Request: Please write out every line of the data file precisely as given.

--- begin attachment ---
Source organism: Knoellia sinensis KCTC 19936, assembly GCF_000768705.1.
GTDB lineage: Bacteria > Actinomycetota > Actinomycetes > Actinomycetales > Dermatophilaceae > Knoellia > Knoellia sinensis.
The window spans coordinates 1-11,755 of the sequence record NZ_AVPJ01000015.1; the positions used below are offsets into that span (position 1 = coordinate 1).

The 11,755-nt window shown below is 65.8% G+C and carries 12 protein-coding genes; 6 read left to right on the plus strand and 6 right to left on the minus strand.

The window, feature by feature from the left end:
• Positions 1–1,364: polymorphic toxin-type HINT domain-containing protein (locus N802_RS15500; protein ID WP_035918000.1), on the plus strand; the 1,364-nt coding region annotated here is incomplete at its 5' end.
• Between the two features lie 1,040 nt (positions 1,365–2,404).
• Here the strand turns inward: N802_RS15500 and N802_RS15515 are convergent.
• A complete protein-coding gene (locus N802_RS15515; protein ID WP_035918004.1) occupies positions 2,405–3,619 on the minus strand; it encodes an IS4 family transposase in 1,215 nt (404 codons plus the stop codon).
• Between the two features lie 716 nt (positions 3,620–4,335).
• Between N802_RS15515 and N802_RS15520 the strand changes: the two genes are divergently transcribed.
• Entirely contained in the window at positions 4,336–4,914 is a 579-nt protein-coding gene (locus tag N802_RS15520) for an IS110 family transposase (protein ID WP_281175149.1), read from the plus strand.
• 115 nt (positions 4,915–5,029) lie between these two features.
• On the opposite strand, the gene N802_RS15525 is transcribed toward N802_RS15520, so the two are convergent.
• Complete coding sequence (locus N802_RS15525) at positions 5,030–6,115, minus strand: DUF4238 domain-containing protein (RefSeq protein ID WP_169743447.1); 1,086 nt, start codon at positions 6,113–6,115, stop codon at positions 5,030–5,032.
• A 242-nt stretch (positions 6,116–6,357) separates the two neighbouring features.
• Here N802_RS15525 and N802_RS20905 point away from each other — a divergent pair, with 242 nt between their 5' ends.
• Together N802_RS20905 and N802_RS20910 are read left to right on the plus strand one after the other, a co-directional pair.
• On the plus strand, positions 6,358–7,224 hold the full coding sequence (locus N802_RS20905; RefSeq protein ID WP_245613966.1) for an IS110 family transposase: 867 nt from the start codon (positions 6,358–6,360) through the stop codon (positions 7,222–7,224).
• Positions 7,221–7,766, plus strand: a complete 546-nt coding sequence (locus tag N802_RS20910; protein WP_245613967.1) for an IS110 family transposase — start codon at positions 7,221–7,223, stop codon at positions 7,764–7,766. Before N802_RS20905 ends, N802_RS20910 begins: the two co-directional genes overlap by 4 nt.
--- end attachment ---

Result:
Source organism: Knoellia sinensis KCTC 19936, assembly GCF_000768705.1.
GTDB lineage: Bacteria > Actinomycetota > Actinomycetes > Actinomycetales > Dermatophilaceae > Knoellia > Knoellia sinensis.
The window spans coordinates 1-11,755 of the sequence record NZ_AVPJ01000015.1; the positions used below are offsets into that span (position 1 = coordinate 1).

The 11,755-nt window shown below is 65.8% G+C and carries 12 protein-coding genes; 6 read left to right on the plus strand and 6 right to left on the minus strand.

The window, feature by feature from the left end:
• Positions 1–1,364: polymorphic toxin-type HINT domain-containing protein (locus N802_RS15500; protein ID WP_035918000.1), on the plus strand; the 1,364-nt coding region annotated here is incomplete at its 5' end.
• Between the two features lie 1,040 nt (positions 1,365–2,404).
• Here the strand turns inward: N802_RS15500 and N802_RS15515 are convergent.
• A complete protein-coding gene (locus N802_RS15515; protein ID WP_035918004.1) occupies positions 2,405–3,619 on the minus strand; it encodes an IS4 family transposase in 1,215 nt (404 codons plus the stop codon).
• Between the two features lie 716 nt (positions 3,620–4,335).
• Between N802_RS15515 and N802_RS15520 the strand changes: the two genes are divergently transcribed.
• Entirely contained in the window at positions 4,336–4,914 is a 579-nt protein-coding gene (locus tag N802_RS15520) for an IS110 family transposase (protein ID WP_281175149.1), read from the plus strand.
• 115 nt (positions 4,915–5,029) lie between these two features.
• On the opposite strand, the gene N802_RS15525 is transcribed toward N802_RS15520, so the two are convergent.
• Complete coding sequence (locus N802_RS15525) at positions 5,030–6,115, minus strand: DUF4238 domain-containing protein (RefSeq protein ID WP_169743447.1); 1,086 nt, start codon at positions 6,113–6,115, stop codon at positions 5,030–5,032.
• A 242-nt stretch (positions 6,116–6,357) separates the two neighbouring features.
• Here N802_RS15525 and N802_RS20905 point away from each other — a divergent pair, with 242 nt between their 5' ends.
• Together N802_RS20905 and N802_RS20910 are read left to right on the plus strand one after the other, a co-directional pair.
• On the plus strand, positions 6,358–7,224 hold the full coding sequence (locus N802_RS20905; RefSeq protein ID WP_245613966.1) for an IS110 family transposase: 867 nt from the start codon (positions 6,358–6,360) through the stop codon (positions 7,222–7,224).
• Positions 7,221–7,766, plus strand: a complete 546-nt coding sequence (locus tag N802_RS20910; protein WP_245613967.1) for an IS110 family transposase — start codon at positions 7,221–7,223, stop codon at positions 7,764–7,766. Before N802_RS20905 ends, N802_RS20910 begins: the two co-directional genes overlap by 4 nt.